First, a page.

Tuesday, June 26, 2007

I'm normally a fairly relaxed, no panic sort of person but I have to admit that the sound of Trent thumping down the stairs followed by the words, "OMG I think there's something really wrong with yanna!!!" did incite something that could be called panic. It was that sort of icy feeling that washes over you followed by the sensation that your stomach has hit the floor and your heart is somewhere in the vicinity of your throat. It's highly unpleasant. But as a mom of 4, I have learned that no matter how anxious you feel, it's usually counter-productive to allow the kids to become aware of said emotions. I calmly turned around and noticed immediately on first glance that yes, there was something very wrong. Yanna's entire left side was completley paralyzed. Fighting the urge to panic suddenly becomes a little more difficult when you're wondering if your 4 year has had a stroke. We quickly got everyone loaded into the truck to make the 20 minute drive to the ER. Yanna, oddly was completely oblivious to the fact that her body had suddenly declared mutiny on her and kept asking (in slurred speech eerily reminiscent of T's grandma who is suffering from ALS) if we could "Go park!!!" and "Get icecream!!!" She also wondered if we could go to town and buy horses. The potential severity of the situation was completely lost on her and she was just happy to be going on a truck ride to town. It was kind of funny really. Once at the hospital we were seen by several doctors and nurses. During the time there she gradually regained all her senses/abilities and by the time her own pediatrician came down, she was attempting to swing tarzan like from the curtains. By the end of the morning it was determined that this just another complex migraine spell. Apparently complex migraines can also cause hemiparesis. I must say that for once I am completely relieved with a rather anti-climactic ending.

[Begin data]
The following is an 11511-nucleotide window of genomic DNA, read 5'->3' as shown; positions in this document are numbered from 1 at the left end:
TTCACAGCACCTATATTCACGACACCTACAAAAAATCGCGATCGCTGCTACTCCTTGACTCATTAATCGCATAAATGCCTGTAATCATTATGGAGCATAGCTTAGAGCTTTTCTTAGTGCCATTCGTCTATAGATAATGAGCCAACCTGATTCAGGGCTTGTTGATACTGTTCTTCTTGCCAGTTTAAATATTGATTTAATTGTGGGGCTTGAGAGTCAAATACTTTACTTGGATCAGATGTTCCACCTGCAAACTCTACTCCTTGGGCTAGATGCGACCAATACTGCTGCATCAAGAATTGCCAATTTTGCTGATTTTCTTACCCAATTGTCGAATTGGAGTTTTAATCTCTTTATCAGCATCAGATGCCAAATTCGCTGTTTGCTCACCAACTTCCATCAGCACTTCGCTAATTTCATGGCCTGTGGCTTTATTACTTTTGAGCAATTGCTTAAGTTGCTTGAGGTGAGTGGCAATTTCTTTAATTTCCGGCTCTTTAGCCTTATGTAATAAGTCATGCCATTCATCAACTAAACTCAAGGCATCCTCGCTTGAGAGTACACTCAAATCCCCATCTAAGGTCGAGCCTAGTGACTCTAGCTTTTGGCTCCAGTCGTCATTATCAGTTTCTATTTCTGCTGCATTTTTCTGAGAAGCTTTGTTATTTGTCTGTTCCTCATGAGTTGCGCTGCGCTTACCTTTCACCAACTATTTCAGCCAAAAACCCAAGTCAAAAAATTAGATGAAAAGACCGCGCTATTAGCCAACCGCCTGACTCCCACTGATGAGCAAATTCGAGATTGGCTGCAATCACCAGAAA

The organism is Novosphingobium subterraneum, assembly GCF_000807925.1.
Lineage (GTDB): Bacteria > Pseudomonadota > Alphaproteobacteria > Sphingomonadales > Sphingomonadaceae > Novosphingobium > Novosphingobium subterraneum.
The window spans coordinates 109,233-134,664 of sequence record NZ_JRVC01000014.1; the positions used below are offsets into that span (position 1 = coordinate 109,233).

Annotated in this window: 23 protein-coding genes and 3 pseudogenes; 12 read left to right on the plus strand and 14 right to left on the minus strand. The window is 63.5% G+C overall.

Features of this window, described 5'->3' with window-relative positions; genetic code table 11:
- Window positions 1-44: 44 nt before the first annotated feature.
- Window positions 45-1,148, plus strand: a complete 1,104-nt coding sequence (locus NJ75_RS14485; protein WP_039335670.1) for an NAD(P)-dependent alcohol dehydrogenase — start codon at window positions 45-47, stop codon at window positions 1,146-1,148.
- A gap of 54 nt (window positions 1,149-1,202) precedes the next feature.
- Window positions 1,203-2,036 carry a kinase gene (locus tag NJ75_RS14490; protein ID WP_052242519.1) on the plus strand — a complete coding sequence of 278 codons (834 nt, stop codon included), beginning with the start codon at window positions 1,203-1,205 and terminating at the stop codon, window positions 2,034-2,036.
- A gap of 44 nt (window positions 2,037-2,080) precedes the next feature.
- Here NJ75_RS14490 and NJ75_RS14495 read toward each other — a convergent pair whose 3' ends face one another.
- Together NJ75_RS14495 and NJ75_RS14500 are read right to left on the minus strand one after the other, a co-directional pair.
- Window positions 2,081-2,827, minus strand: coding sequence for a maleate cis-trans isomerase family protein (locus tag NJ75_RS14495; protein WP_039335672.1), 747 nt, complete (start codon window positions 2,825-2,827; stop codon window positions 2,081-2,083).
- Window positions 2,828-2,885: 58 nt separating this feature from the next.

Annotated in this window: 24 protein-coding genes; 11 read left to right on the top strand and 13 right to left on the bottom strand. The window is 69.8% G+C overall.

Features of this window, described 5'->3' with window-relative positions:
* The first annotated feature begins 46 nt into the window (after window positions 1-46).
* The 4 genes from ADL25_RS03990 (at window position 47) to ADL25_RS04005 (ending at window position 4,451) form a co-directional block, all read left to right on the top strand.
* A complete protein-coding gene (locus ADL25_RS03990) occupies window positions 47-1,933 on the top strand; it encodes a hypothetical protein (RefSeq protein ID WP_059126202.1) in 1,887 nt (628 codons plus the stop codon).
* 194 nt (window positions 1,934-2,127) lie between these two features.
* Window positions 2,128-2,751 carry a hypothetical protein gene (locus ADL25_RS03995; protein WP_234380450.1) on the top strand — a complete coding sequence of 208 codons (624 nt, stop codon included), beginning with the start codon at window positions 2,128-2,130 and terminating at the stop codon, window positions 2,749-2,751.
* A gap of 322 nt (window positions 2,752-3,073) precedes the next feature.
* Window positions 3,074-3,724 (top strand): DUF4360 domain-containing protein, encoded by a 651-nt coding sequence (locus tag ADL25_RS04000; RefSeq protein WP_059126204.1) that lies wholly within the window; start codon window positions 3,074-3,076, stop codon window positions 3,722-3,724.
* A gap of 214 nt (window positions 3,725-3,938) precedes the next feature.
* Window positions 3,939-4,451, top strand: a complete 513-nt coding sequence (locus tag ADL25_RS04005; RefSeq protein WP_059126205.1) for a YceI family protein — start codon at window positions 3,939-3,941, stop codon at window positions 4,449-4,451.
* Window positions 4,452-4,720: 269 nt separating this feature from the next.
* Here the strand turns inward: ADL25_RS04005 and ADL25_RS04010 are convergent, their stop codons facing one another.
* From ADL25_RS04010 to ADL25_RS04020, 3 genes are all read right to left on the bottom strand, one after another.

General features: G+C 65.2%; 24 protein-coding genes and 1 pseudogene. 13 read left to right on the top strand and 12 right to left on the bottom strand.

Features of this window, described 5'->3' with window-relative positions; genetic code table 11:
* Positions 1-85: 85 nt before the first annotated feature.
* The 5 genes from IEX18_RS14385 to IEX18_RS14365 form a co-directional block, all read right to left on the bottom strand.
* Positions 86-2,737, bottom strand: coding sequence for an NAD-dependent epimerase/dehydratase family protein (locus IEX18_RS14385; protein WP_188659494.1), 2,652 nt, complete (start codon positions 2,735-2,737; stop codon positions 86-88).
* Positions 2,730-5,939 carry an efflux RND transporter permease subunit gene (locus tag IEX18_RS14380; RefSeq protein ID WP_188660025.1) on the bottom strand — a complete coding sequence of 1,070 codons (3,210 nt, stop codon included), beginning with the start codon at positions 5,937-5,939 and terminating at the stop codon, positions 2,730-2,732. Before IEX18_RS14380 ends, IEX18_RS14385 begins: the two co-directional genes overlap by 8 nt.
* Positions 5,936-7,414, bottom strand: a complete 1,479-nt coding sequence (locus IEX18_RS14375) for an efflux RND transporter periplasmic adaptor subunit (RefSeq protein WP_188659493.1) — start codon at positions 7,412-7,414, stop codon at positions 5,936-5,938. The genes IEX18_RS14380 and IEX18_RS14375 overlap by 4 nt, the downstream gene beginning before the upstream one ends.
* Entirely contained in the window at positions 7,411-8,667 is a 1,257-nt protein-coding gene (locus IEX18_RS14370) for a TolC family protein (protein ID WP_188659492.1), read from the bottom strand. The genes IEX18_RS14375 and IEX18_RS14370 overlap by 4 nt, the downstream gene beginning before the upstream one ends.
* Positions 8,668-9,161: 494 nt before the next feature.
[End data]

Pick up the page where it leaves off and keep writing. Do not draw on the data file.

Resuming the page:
Friday, June 15, 2007

like trying to put a billy goat into a shopping bag

I should have know that it wasn't going to work. After a week of increasing seizure activity, we finally got a call from the EEG department. The lady on the phone suggested that they like to schedule the pre-school appointments for the afternoon because that is when they nap. Umm....right. I tried to explain to her that my daughter does not sleep and runs around like a weasel on speed until her battery dies around midnight. The receptionist did not believe me, brushed off my concerns with a "I'm sure it will be fine, we'll see what we can do." and scheduled the appointment for 2:00. We showed up at the hospital at 1:45 as suggested and proceeded to wait for 45 minutes. As the seconds ticked by you could see Yanna start to unravel. The novelty of sitting on each and every chair in the waiting area only lasts for so long. By the time we finally got called in I was peeling her off the walls and dragging out of the ornamental trees. It wasn't pretty. Once in the appropriate room, I was told that she would have to lay still for 25 minutes without moving. I think I might have laughed at the guy at this point. He, being the astute, EEG tech quickly realized that this really wasn't going to work. It might have been the fact that Yanna was trying to jump off the bed yelling "I NO SLEEP!!!!!" but I could be wrong. Needless to say, we had to come up with plan B. "We deal with "those types' of kids lots" he said (which didn't win him point in my books) "and it never works with "them". " He then apologized that they had even tried to set up the appointment for 2:00 at all. The plan B is that we reschedule for tuesday at 9 am, keep her up as late as possible and then wake her up at 4am. Hopefully by 9:00 she will be tired and more receptive to the mild sedative they are allowed to give. Again, I am skeptical as nothing 'mild" seems to knock her out. Not even the prescription hydroxyzine slows her down. The energizer bunny has nothing on my girl. It should be interesting to see how this works.

Saturday, June 9, 2007

"First day on your new legs?" The comment should have been harmelss enough but for some reason tonight it stung. I walked over to my little girl, helped her up and asked if she was ok. It was the same as so many times on so many days. "I ok" was her answer. The same as always. But she's not ok and it breaks my heart that I can't fix her, that I can't make things better. Some days she falls alot, some days not so much. We think that she's having simple partial seizures but until the EEG no one really knows. I see it in her eyes on the bad days. She'll hold my hand more, and refuse to go up or down the stairs without help. A fall down the hard wooden staircase taught her that lesson. It's interesting how she would quite happily run into traffic without pause but understands the danger of an innocuous set of stairs.